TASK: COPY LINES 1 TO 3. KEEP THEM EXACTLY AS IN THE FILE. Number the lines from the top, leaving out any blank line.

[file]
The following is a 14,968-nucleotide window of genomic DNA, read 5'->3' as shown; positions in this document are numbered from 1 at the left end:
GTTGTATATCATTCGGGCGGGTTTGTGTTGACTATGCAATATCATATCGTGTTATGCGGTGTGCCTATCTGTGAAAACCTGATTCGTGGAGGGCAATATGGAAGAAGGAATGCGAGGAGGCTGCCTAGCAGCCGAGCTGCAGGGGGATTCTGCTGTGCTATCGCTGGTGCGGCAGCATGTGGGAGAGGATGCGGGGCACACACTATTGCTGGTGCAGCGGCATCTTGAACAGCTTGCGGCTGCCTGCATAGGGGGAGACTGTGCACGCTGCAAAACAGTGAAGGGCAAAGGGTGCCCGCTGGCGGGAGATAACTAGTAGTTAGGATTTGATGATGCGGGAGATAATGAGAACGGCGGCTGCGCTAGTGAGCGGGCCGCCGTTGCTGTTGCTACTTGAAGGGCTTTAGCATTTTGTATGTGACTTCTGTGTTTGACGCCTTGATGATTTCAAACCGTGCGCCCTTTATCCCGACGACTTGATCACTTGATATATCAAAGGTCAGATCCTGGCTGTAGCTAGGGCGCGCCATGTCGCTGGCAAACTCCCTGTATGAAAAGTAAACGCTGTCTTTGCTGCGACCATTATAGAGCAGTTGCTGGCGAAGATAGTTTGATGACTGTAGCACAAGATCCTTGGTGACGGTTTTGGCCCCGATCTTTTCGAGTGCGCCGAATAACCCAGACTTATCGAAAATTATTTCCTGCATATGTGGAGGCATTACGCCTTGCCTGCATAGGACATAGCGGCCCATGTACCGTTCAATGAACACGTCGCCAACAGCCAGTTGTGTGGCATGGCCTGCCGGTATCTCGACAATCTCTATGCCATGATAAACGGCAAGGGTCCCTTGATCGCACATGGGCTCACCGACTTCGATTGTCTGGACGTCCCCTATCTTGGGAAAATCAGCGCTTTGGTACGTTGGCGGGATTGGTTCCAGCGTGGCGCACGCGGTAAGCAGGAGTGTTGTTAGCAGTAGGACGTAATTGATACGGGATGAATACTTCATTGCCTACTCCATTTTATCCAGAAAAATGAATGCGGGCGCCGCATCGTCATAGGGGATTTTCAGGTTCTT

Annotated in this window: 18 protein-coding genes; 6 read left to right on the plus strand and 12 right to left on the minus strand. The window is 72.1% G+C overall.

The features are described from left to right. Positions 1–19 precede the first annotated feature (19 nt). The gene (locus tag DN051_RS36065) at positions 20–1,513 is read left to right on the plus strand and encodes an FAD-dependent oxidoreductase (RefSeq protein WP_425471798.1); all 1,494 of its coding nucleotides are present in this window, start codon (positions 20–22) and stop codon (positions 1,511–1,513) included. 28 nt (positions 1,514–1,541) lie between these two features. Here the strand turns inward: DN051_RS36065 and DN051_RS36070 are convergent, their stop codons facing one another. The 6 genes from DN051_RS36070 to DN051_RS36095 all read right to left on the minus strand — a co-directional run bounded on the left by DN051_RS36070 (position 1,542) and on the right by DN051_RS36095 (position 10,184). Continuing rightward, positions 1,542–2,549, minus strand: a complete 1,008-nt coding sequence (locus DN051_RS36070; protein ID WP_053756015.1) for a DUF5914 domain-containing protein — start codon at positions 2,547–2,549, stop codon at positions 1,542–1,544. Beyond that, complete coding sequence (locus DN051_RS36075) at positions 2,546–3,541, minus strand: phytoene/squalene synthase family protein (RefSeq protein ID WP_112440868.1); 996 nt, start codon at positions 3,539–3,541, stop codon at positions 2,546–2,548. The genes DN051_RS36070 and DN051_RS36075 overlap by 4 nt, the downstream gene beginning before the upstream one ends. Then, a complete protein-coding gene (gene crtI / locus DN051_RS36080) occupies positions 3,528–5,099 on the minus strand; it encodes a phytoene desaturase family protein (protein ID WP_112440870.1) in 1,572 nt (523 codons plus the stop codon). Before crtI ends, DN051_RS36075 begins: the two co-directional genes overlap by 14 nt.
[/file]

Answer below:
The following is a 14,968-nucleotide window of genomic DNA, read 5'->3' as shown; positions in this document are numbered from 1 at the left end:
GTTGTATATCATTCGGGCGGGTTTGTGTTGACTATGCAATATCATATCGTGTTATGCGGTGTGCCTATCTGTGAAAACCTGATTCGTGGAGGGCAATATGGAAGAAGGAATGCGAGGAGGCTGCCTAGCAGCCGAGCTGCAGGGGGATTCTGCTGTGCTATCGCTGGTGCGGCAGCATGTGGGAGAGGATGCGGGGCACACACTATTGCTGGTGCAGCGGCATCTTGAACAGCTTGCGGCTGCCTGCATAGGGGGAGACTGTGCACGCTGCAAAACAGTGAAGGGCAAAGGGTGCCCGCTGGCGGGAGATAACTAGTAGTTAGGATTTGATGATGCGGGAGATAATGAGAACGGCGGCTGCGCTAGTGAGCGGGCCGCCGTTGCTGTTGCTACTTGAAGGGCTTTAGCATTTTGTATGTGACTTCTGTGTTTGACGCCTTGATGATTTCAAACCGTGCGCCCTTTATCCCGACGACTTGATCACTTGATATATCAAAGGTCAGATCCTGGCTGTAGCTAGGGCGCGCCATGTCGCTGGCAAACTCCCTGTATGAAAAGTAAACGCTGTCTTTGCTGCGACCATTATAGAGCAGTTGCTGGCGAAGATAGTTTGATGACTGTAGCACAAGATCCTTGGTGACGGTTTTGGCCCCGATCTTTTCGAGTGCGCCGAATAACCCAGACTTATCGAAAATTATTTCCTGCATATGTGGAGGCATTACGCCTTGCCTGCATAGGACATAGCGGCCCATGTACCGTTCAATGAACACGTCGCCAACAGCCAGTTGTGTGGCATGGCCTGCCGGTATCTCGACAATCTCTATGCCATGATAAACGGCAAGGGTCCCTTGATCGCACATGGGCTCACCGACTTCGATTGTCTGGACGTCCCCTATCTTGGGAAAATCAGCGCTTTGGTACGTTGGCGGGATTGGTTCCAGCGTGGCGCACGCGGTAAGCAGGAGTGTTGTTAGCAGTAGGACGTAATTGATACGGGATGAATACTTCATTGCCTACTCCATTTTATCCAGAAAAATGAATGCGGGCGCCGCATCGTCATAGGGGATTTTCAGGTTCTT

Annotated in this window: 18 protein-coding genes; 6 read left to right on the plus strand and 12 right to left on the minus strand. The window is 72.1% G+C overall.